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FORUMS Photography Talk by Genre General Photography Talk 
Thread started 21 Nov 2017 (Tuesday) 10:11
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autofocus vs Manual focus

 
Alveric
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Nov 22, 2017 01:22 |  #16

When I'm using a lens/camera without AF!


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Nov 23, 2017 17:47 |  #17

I use manual focus almost exclusively. I shoot a lot with my Nikon FM2, so AF on that isn't even an option. On my E-M1, I find manual focusing to be enjoyable. Yes auto focus is far faster and easier, but I just simply enjoy manual focus.


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gonzogolf
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Nov 23, 2017 18:05 |  #18

Like others here I'm old enough to remember when manual focus was the only option. I might still use it viewfinders on modern digital cameras were as large, bright, and we'll equipped as old film cameras were for the task at hand, but they aren't. Except for the odd landscape, macro etc there are few circumstances where manual focus works better than autofocus once you master it.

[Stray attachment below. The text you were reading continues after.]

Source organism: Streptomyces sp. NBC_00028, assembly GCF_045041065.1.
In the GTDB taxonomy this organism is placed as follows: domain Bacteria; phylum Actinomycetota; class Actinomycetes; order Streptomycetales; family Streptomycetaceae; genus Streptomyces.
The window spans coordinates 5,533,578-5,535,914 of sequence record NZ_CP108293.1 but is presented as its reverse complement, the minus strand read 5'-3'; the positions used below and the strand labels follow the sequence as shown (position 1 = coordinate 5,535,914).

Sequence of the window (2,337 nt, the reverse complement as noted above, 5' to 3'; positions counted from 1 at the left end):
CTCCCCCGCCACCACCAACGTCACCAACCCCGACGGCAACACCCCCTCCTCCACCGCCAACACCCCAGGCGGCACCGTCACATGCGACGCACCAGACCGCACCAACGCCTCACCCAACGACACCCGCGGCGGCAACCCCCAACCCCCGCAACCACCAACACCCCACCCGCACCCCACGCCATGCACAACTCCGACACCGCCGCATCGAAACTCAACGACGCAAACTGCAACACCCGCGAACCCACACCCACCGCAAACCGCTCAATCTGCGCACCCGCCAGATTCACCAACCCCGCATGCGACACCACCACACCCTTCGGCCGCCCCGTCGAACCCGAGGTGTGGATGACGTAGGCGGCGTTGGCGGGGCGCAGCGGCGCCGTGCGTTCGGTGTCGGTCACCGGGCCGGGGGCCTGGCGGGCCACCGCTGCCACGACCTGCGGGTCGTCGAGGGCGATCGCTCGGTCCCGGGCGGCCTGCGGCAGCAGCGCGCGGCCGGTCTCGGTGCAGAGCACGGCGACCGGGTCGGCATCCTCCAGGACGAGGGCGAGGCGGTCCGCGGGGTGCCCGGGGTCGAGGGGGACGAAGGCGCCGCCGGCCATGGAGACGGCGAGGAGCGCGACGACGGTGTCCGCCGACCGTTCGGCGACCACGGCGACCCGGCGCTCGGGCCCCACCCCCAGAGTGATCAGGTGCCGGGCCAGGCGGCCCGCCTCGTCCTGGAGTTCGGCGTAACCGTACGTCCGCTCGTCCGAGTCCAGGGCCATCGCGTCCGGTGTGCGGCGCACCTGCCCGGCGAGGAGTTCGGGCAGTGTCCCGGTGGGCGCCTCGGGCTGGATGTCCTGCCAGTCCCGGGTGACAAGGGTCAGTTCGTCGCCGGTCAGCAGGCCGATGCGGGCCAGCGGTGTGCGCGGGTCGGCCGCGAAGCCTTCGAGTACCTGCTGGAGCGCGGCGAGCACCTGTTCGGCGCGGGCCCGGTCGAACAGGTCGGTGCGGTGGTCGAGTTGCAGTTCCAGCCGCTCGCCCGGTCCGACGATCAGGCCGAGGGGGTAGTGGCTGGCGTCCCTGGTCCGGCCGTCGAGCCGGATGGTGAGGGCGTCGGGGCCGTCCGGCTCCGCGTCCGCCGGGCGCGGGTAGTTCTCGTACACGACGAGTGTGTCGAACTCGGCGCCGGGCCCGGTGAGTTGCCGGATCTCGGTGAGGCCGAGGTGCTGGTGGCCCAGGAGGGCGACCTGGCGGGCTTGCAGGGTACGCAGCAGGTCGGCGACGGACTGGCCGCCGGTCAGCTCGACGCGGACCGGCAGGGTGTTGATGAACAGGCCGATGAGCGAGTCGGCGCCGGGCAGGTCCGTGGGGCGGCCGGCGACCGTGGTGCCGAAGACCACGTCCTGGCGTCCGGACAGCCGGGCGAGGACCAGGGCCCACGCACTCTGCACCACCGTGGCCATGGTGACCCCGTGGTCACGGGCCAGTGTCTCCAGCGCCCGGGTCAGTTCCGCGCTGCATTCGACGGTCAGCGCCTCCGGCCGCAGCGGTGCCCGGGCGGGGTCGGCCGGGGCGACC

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Nov 24, 2017 12:34 |  #19

gonzogolf wrote in post #18502925 (external link)
Like others here I'm old enough to remember when manual focus was the only option. I might still use it viewfinders on modern digital cameras were as large, bright, and we'll equipped as old film cameras were for the task at hand, but they aren't. Except for the odd landscape, macro etc there are few circumstances where manual focus works better than autofocus once you master it.


Actually there is one time that the modern AF camera viewfinders work well for manual focus, and with the standard screen at that. Just hang a long telephoto lens on the camera. The current viewfinders work great with those at f/5.6 to f/8. I think they still seem really bright even at f/8 is in part due to the fact that they don't have prismatic aids blacking out spots all over the place.